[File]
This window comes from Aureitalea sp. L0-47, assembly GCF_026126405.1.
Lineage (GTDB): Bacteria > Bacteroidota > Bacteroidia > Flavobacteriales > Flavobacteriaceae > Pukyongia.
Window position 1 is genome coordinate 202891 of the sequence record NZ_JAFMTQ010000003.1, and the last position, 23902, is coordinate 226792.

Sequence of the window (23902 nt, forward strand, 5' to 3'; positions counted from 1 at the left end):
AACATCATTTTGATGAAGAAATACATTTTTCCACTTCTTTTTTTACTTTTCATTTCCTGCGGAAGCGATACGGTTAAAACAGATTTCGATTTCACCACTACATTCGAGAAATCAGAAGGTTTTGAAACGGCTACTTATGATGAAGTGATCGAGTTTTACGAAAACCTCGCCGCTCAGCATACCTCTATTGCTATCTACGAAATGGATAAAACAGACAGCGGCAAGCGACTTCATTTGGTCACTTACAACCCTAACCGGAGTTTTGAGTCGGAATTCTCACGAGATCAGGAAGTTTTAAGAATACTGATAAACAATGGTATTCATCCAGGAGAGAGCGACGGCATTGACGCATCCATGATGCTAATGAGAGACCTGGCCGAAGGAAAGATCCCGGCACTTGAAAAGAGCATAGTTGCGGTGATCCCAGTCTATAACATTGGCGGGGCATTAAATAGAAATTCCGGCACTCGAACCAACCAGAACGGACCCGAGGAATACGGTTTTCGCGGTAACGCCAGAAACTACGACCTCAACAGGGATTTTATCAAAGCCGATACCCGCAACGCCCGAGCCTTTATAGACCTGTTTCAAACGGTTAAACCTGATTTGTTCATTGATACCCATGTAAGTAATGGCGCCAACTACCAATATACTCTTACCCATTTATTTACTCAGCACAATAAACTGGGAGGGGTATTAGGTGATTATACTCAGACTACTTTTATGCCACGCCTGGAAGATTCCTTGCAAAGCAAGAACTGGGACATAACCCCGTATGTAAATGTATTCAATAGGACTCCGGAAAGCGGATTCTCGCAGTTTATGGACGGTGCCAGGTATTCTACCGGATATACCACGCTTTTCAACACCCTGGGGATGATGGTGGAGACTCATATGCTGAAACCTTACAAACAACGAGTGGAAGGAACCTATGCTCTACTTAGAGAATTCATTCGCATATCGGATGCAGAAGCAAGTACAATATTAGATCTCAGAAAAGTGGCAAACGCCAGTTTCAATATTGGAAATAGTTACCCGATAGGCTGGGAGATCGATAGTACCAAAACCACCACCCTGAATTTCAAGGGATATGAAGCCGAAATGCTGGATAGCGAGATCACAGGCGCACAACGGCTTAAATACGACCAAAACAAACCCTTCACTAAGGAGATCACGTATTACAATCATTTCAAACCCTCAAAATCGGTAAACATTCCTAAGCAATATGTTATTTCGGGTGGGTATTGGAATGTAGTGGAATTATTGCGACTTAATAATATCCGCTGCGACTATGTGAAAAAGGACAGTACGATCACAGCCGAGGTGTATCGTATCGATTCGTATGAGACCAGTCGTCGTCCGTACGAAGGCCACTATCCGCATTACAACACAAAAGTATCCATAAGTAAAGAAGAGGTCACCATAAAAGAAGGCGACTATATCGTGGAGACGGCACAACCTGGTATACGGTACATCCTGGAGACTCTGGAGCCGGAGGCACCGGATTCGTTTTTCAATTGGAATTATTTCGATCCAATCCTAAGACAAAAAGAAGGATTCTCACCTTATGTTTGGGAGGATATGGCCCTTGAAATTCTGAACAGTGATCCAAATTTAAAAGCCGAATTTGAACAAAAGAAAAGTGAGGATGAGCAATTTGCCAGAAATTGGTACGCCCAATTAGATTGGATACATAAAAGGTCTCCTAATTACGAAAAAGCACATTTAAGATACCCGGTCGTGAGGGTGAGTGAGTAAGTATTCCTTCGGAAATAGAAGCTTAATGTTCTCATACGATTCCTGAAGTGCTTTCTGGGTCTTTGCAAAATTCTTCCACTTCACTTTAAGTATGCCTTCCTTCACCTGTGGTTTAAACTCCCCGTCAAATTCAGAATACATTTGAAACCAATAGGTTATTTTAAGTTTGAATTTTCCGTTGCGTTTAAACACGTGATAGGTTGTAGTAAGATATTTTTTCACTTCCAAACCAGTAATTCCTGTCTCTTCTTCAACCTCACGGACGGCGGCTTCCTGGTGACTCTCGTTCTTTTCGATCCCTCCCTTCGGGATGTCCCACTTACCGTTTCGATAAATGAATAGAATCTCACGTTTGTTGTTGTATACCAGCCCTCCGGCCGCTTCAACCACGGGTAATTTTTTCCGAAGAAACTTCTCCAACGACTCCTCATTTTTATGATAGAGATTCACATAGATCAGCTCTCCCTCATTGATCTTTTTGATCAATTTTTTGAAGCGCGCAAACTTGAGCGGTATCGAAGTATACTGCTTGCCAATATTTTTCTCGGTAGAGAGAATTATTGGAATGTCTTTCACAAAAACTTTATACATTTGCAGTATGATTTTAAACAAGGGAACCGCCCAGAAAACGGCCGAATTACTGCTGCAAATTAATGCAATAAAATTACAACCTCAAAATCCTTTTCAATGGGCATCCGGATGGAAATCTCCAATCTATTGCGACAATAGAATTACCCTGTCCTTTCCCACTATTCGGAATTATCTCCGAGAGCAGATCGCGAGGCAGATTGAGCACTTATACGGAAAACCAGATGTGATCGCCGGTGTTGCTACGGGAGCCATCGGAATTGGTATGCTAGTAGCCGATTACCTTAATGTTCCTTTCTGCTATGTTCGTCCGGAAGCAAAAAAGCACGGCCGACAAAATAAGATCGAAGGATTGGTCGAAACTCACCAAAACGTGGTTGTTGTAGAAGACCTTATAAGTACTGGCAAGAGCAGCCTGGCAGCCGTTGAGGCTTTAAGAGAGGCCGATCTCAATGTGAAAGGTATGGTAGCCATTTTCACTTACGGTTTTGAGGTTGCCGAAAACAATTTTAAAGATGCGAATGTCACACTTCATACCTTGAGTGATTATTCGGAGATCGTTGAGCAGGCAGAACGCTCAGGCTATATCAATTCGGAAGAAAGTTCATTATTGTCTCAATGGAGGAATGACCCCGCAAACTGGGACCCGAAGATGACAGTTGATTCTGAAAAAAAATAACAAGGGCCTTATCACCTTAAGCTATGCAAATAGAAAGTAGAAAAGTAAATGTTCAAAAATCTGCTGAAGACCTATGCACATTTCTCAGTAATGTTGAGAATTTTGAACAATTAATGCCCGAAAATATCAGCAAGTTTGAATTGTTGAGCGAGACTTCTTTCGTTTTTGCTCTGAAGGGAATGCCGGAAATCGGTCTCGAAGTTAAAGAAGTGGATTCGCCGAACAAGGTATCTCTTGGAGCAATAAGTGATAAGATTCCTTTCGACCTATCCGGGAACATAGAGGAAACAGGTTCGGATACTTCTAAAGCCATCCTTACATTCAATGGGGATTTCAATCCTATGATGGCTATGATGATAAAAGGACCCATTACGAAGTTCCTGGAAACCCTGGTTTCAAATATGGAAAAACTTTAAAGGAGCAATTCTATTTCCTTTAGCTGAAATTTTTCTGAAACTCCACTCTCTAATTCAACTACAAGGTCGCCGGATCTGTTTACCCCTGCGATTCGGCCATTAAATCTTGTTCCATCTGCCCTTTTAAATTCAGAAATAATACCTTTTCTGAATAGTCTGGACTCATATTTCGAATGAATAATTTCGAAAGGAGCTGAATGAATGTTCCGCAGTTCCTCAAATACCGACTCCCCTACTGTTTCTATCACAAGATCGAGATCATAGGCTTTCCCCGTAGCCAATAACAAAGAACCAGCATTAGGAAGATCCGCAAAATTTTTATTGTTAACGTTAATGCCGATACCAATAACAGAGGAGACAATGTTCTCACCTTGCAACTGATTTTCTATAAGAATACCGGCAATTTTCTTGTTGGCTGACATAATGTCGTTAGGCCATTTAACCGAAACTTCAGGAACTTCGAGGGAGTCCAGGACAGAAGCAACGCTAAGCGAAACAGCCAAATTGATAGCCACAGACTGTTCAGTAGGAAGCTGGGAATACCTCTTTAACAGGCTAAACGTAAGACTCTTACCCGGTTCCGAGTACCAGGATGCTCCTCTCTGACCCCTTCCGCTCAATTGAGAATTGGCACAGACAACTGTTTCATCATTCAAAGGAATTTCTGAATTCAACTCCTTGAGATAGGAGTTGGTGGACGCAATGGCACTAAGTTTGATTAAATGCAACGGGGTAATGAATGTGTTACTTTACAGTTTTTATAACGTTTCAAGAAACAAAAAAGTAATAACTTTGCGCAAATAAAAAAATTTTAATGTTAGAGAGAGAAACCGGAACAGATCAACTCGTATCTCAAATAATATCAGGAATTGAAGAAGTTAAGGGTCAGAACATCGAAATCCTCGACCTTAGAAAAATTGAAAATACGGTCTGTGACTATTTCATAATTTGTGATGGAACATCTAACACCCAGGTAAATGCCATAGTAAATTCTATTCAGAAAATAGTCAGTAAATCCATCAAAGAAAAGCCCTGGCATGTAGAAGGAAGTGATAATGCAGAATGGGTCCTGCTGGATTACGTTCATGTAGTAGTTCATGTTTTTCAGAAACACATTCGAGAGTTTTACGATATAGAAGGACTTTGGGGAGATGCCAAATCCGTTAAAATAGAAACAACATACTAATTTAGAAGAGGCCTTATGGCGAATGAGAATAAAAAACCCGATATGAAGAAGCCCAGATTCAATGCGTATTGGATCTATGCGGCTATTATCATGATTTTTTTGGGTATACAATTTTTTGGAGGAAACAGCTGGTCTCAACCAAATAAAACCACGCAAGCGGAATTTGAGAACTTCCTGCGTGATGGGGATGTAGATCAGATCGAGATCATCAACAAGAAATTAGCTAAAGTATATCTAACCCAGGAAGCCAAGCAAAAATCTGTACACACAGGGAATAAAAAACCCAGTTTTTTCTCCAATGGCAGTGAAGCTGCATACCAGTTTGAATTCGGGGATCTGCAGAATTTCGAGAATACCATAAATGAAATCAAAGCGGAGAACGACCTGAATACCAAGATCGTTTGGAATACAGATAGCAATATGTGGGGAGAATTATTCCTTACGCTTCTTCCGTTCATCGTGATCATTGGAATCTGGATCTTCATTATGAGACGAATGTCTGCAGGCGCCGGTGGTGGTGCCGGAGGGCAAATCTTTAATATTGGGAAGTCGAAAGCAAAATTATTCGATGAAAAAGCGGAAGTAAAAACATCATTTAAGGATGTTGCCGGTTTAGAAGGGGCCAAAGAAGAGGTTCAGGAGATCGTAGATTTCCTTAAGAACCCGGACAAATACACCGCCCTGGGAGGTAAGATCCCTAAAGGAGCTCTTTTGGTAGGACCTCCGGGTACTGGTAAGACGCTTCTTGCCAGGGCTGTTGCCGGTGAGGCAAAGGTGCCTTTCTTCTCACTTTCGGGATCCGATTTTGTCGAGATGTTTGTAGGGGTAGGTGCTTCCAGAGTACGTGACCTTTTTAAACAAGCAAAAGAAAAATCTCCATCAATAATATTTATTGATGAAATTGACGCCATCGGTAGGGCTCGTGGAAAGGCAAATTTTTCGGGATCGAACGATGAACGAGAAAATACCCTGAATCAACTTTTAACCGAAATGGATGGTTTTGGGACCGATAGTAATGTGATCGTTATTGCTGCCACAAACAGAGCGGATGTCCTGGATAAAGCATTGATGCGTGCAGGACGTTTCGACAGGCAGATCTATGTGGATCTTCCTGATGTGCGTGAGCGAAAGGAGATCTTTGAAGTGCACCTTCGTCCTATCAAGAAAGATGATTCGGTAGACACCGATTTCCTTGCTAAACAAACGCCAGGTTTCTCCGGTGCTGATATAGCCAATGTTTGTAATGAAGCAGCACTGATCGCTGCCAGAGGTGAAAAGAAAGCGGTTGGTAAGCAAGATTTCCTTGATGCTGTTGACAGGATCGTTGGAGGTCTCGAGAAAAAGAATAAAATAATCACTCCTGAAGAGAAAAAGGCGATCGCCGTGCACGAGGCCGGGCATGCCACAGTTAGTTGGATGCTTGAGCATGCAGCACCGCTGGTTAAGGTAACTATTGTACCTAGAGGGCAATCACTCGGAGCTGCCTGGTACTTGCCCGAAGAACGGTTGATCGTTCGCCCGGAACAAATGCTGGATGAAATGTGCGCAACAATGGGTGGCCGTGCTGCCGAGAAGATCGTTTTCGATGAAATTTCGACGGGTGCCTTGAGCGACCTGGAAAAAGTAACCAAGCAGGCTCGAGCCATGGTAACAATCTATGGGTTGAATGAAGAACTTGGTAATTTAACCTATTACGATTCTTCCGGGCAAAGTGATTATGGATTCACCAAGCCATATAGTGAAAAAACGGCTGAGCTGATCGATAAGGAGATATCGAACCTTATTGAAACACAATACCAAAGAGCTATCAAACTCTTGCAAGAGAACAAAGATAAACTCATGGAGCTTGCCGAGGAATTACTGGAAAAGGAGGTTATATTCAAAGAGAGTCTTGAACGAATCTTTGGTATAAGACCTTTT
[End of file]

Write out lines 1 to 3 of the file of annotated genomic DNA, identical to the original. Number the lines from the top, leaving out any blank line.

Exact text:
This window comes from Aureitalea sp. L0-47, assembly GCF_026126405.1.
Lineage (GTDB): Bacteria > Bacteroidota > Bacteroidia > Flavobacteriales > Flavobacteriaceae > Pukyongia.
Window position 1 is genome coordinate 202891 of the sequence record NZ_JAFMTQ010000003.1, and the last position, 23902, is coordinate 226792.